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Do you know what to look for when you are buying a house?

November 2, 2023

by Bridget Blonde


Nest Realty Inc. Brokerage

Congrats on taking the plunge into the world of real estate! Investing in a house is an great way to build wealth. But buying a home can feel a lot like gambling if you’re not sure how to spot a potential money pit. The good news is, it's not rocket science. You don't need a PhD in home inspections to figure out if a house is worth its salt. What you need is the inside scoop on what to look for when you're house hunting.

Here’s my checklist of six important things to look at when you're house-hunting.

1. Roof Condition

You probably won’t be able to actually see a home’s roof during a showing. But that doesn’t mean you can forget about it—after all, the cost of a new roof can be significant!

Ask these questions:

  • How old is the roof?

  • What is the roof made of?

  • How long is this material expected to last?


It's important to check the HVAC system before you buy. As you look at houses, you should ask about the type of heating and cooling system, its age, and if there are any maintenance records you can see. Gas furnaces usually last from 10–25 years. Air conditioners a little less. If either are broken get estimates for repair and/or replacement.

Besides age look for rust, water damage, cracks or weird sounds. A home inspector should also be able to find any major issues.

3. Plumbing Issues

If you’re not familiar with home plumbing, it’s easy to get confused and make a mistake. Here are three questions to ask:

  • Are there any issues with the sewer lines? If you can also find out the age of the sewer lines that's a bonus.

  • How do the toilets look? Check for leaks, unstable bases and discoloration. Yes, you’re allowed to flush the toilet during a home showing! The same goes for making sure all the showers and sinks are in good shape.

  • What’s the state of the water heater? Your REALTOR® can usually find the age of a water heater on it's label. Is the unit owned or rented? It's a good idea to review a copy of the rental contract if it's a leased unit.

4. Water Damage and Mold

When it comes to water leaks and damage, they're the trouble! Water can cause all sorts of issues, like structural damage, rot, and mold, especially in those basement spaces. Pro Tip: be on the alert for musty smells, you might have a water problem on your hands.

Keep your eyes peeled for water stains on the floors or ceilings.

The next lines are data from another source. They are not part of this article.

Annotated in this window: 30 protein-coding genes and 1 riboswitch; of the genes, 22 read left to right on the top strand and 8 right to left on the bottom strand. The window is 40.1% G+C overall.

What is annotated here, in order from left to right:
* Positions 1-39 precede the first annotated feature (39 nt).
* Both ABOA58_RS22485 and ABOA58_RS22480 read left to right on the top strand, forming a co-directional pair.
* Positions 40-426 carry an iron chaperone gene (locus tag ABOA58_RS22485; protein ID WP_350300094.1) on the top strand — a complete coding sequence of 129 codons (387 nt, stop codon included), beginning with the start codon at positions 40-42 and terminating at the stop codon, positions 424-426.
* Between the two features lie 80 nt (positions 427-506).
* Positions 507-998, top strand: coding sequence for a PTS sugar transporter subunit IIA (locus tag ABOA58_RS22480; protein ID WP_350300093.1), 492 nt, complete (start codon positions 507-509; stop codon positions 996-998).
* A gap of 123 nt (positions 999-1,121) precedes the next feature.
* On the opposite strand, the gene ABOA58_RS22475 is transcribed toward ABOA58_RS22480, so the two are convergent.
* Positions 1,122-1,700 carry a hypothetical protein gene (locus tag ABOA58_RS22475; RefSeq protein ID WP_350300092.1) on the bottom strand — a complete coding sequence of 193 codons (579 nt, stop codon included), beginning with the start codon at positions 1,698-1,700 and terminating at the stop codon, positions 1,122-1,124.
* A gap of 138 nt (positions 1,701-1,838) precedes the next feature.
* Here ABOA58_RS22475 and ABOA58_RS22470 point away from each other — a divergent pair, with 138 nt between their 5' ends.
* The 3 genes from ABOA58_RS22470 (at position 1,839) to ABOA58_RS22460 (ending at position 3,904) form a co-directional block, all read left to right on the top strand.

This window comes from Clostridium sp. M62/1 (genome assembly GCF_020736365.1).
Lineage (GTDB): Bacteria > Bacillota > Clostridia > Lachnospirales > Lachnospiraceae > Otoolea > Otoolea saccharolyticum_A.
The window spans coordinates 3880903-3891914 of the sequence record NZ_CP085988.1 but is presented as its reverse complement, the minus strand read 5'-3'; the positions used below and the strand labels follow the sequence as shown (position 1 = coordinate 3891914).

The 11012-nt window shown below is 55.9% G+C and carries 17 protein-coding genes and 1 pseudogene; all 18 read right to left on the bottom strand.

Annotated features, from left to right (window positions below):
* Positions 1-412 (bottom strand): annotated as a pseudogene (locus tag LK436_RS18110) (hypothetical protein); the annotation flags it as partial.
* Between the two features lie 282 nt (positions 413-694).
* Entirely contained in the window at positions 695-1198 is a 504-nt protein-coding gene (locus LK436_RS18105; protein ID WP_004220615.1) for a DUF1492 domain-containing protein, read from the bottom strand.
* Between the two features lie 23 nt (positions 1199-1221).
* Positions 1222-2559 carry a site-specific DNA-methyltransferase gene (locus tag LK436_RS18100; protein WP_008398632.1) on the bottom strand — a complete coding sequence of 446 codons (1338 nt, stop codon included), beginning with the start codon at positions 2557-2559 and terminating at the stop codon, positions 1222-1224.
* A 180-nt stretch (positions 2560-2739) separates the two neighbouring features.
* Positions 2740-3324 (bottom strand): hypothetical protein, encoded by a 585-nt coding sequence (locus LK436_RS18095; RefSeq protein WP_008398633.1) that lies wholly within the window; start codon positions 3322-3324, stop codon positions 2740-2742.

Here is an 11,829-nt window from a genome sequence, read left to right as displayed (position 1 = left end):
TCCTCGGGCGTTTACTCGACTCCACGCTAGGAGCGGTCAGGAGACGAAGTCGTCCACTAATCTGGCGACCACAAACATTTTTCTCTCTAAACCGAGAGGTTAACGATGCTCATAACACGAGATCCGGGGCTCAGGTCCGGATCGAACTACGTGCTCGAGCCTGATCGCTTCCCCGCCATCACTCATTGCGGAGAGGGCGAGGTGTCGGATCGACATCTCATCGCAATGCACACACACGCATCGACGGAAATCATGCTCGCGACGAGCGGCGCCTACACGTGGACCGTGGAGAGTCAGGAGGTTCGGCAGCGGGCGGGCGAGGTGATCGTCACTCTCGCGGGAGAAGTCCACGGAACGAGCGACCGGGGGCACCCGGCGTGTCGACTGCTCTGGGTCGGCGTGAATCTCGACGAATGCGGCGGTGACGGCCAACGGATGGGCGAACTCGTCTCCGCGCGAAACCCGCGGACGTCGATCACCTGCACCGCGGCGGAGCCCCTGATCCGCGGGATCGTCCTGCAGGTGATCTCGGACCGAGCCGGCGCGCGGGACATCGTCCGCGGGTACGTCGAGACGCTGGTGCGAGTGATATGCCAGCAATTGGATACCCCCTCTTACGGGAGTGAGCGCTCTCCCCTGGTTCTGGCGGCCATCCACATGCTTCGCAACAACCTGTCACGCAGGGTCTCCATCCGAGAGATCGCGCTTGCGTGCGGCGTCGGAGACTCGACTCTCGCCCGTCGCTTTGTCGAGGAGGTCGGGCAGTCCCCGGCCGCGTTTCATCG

If you're really set on a house and you suspect water damage, don't worry too much. Your trusty home inspector will help you figure out how bad the damage is, so you can make an informed decision.

Because mold is a health hazard, you’ll definitely want to get it treated before moving in, but also be sure to find out the source of the moisture to prevent future problems.

5. Noise Level

One of the most overlooked factors is a neighborhood’s noise level. Just because things are on quiet mode during a showing doesn’t mean it’s like that 24/7. Think about these questions:

  • Is the home by a major road? Traffic noise can drive you crazy!

  • Is it near an airport or railroad tracks? And what's the train schedule?

  • Is the property a condo or townhome? Shared walls can be a huge source of frustration and conflict.

  • Remember that excessive neighbourhood noise can negatively affect a house's value.

6. A Good Foundation and Exterior

Your foundation is very important - and very expensive to repair! Bulging or bowing foundation walls are a sign of structural weakness. Other red flags are:

  • Cracks in the foundation or exterior

  • large drywall or ceiling cracks of shifting

  • Gaps above doors and windows

  • Sunken stairs or porches

  • Sloping or uneven floors

Not every crack is a sign that the place is about to crumble into ruins. Houses, just like us, go through some changes as they age, and a few cracks here and there are pretty normal. Let a qualified and trusted home inspector tell you whether a minor crack spells major trouble.

When you're out there checking out homes, here's the real deal – pretty much every place, even the shiny new ones, will have a flaw or two.

That's where having an experienced agent and home inspector comes in clutch. They'll guide you through these tricky moments and helping you figure out the best game plan!


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